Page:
Jeff Carroll is a Ph.D. candidate in Philosophy at the University of Virginia. His research is focused on issues in political and social philosophy, the philosophy of law, and topics at the intersection of philosophy, politics, and economics (PPE). Jeff specializes in how to theorize about justice and political normativity and has related interests in democratic theory. His work has recently been published in The Journal of Politics, Social Theory and Practice, and The HEC Forum. He was an Adam Smith Fellow through the Mercatus Center in 2017-2018, 2018-2019, and 2019-2020, and he received a Humane Studies Fellowship in 2018-2019 and 2019-2020. In 2020, he was awarded an All-University Graduate Teaching Award. Jeff received his B.A. from The Ohio State University in philosophy and political science and his M.A. in philosophy from Georgia State University.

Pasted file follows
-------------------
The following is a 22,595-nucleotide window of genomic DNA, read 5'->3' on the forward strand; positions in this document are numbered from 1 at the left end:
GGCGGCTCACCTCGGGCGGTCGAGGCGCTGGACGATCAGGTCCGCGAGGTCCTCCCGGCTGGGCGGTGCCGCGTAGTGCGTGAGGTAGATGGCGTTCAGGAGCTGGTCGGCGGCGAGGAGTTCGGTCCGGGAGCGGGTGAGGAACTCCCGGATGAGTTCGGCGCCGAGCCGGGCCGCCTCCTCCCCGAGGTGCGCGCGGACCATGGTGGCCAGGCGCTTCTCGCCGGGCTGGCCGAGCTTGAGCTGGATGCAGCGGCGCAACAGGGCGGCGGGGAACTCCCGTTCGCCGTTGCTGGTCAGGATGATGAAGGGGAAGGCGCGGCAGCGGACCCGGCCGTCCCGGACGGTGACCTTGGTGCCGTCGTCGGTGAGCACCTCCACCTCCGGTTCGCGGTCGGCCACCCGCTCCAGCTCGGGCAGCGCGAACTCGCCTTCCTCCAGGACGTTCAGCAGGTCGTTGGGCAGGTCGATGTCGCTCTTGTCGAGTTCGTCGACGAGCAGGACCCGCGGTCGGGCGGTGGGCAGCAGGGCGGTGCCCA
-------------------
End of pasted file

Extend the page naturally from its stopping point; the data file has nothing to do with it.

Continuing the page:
Dynamic Ideal Theory
My dissertation defends a new methodological approach to how we theorize about political normativity. In contrast to many static theories of political normativity that operate analogous to how Google Maps works in travel, I argue for a dynamic methodology that is more analogous to how scientific practice proceeds. This means that theorizing should be highly fallibilistic and, if necessary, revisionistic. Still, this is a form of ideal theorizing that explores the feasibility frontier of what is politically possible. The central aim of the dissertation is to bring together, on the one hand, the need to take seriously the epistemic limitations of human beings as theorists and, on the other, the need to explore and pursue more just ways of organizing our shared political life.